As uncertain as the world continues to be, the venture capital ecosystem has been showing promising signs. Over the past 12 months of recording Axios venture data, July 2020 captured…
Why Good Unit Economics is Essential to Your Business
The Importance of Good Unit Economics By now, most startup founders are exhausted by the seemingly endless talk of a tech bubble and the inevitable wave of destruction that never seems to arrive. It may…
The Importance of Good Unit Economics
By now, most startup founders are exhausted by the seemingly endless talk of a tech bubble and the inevitable wave of destruction that never seems to arrive. It may not be time to hit the panic button, but the ever present buzz around bubbles provides a reminder that any business built without a strong foundation will be (and has always been) vulnerable as the favorable tides turn.
Eventually, all the delusions of grandeur you may have developed around your startup must be tested with a real financial model that’s easy to communicate to your investors. Sure, in the early days, you can attract capital by telling ambitious, untested stories of rapid growth and high margins. But when the rubber meets the road, the success of your business can’t be dependent on a series of hypothetical. Instead, you need to satisfy investors with an easy-to-explain model that demonstrates a formula for growth. That starts with a grasp on your company’s unit economics.
Unit economics are the foundation that sustains your business as it scales. If you understand your unit economics, you understand what needs to happen and what needs attention in your business in order to hit your goals. This is essential when it becomes necessary to determine how much you can invest in the business to get an expected return. With solid unit economics, you’ll develop your projected return on investment and also make forecasting easier in the future. No matter what stage your business is in, you need the following basics:
- How much direct revenue is coming in?
- What are the costs associated with the business?
- What’s our unit of measurement? (one customer per unit for SaaS companies)
Then you can begin to paint a picture for your investors of your company’s customer acquisition efforts and lifetime value projections that hopefully provide a high margin return on their investment. Triple digit revenue growth is meaningless if you’re not providing a path to earn real margins on the customers you are acquiring. As Sam Altman notes, many of the poorly constructed startups he sees today rely on wild assumptions untied from traditional unit economics considerations: infinite customer retention projections, an implausible reduction in labor costs or a highly doubtful steep drop in the cost to acquire users. “Most great companies historically have had good unit economics soon after they began monetizing, even if the company as a whole lost money for a long period of time,” Altman said.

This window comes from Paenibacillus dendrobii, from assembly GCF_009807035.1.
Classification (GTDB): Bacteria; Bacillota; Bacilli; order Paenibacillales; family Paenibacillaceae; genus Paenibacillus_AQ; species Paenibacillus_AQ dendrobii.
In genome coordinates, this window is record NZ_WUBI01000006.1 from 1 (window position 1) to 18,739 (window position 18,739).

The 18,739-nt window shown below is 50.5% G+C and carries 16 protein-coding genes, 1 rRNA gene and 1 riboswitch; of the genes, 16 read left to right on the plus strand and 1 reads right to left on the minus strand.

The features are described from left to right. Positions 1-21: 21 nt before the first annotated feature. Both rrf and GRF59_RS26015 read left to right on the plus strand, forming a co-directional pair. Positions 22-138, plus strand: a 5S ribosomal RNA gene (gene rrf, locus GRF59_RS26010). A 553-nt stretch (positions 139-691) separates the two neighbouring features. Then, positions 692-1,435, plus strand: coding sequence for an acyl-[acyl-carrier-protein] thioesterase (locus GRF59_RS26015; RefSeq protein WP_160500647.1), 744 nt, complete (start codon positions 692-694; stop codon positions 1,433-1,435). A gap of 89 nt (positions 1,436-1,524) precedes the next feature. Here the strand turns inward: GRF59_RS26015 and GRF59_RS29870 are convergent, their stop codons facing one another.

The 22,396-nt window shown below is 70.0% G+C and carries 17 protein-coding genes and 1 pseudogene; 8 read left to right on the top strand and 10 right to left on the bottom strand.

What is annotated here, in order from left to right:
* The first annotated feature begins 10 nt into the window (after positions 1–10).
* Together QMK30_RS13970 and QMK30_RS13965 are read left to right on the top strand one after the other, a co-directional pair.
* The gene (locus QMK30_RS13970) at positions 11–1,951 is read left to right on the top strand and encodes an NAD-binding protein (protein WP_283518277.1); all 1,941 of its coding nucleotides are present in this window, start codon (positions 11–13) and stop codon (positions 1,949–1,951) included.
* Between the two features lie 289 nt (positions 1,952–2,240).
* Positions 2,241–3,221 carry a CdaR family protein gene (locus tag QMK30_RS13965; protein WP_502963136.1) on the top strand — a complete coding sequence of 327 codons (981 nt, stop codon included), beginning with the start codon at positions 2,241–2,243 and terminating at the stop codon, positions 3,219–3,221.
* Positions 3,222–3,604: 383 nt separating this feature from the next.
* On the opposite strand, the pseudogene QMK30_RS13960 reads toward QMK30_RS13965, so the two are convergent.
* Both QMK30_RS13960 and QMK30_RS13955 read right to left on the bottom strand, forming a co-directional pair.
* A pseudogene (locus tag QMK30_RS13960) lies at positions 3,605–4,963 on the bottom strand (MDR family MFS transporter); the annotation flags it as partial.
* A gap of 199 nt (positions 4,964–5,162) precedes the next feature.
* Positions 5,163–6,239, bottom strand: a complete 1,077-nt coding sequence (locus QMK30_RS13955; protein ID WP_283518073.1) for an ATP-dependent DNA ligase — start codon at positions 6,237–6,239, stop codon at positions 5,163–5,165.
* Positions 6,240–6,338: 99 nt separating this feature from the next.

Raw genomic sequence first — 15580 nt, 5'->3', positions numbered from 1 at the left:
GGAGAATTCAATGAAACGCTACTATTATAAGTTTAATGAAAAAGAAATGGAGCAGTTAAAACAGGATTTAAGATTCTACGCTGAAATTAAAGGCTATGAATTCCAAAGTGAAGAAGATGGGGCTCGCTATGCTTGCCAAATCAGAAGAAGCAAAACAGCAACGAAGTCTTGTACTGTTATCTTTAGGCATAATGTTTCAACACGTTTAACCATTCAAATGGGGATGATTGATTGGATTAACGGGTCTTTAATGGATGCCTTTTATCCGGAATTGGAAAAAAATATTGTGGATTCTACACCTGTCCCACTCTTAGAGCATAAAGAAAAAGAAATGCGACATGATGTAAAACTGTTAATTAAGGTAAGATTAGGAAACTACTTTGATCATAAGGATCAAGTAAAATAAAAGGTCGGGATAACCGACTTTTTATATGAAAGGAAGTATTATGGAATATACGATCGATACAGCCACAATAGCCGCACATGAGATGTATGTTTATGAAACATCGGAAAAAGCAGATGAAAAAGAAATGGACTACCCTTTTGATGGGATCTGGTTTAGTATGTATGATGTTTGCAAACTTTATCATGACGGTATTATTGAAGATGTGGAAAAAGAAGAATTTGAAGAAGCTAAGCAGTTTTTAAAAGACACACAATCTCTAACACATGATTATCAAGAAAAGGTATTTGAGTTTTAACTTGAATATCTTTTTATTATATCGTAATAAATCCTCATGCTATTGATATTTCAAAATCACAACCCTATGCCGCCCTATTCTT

The strength of your unit economics will be one of the key competitive advantages in a venture capital market that many predict will toughen considerably as the cost of that will toughen considerably for founders over the next 5-10 years. “In 2016, the question that will immediately follow, ‘What is your annual growth rate?’ will be ‘What are your unit economics?’” Tomasz Tunguz predicted. “This change in investor mentality is catalyzed by the increasing cost of startup capital.”
It’s not going to get any cheaper to run your startup or raise serious capital to keep things going. And if you’re earning low-margins, face a high-level of competition and are looking out on a short runway, your financials won’t inspire confidence in your investors. On the other hand, if you have racking up short-term loses on customer acquisition, but can clearly demonstrate your customer payback period and lifetime value, you’ll be an attractive target for investment.
Here’s a sample model we developed that helps you demonstrate your company’s financials. Below, you can see the secondary performance indicators to include to develop a wider look at your company’s unit economics:
|Average Contract Value (ACV)||$5,000||$5,000||$5,000||$5,000||$5,000||$5,000||$5,000|
|Customer Acquisition Cost (CAC)||$14,286||$14,286||$14,286||$14,286||$14,286||$14,286||$14,286|
|Sum of all Sales & Marketing Expenses||$500,000||$500,000||$500,000||$500,000||$500,000||$500,000||$500,000|
|Number of New Customer Added||35||35||35||35||35||35||35|
|Lifetime Value (LTV)||$53,125||$53,125||$53,125||$53,125||$53,125||$53,125||$53,12|
It’s wise to have this level of detail available to investors in your regular updates. With a model like this you can help answer some of the most pressing questions facing your startup: Are you maximizing retention rates to justify the cost to acquire? Are you delivering the expected conversion rate on the money you’re spending to attract new leads? Is the revenue per user outpacing the cost to serve? As your business scales, are you seeing an expected decline in churn rate?
Markets fluctuate and conditions will better and worsen as your time goes on. But with a strong approach to unit economics, you are making responsible choices and setting yourself up to easily handle investor communication. It might not be the sexiest approach to drawing interest from top venture capitalist, but it’s a solid foundation that helps you build any kind of business.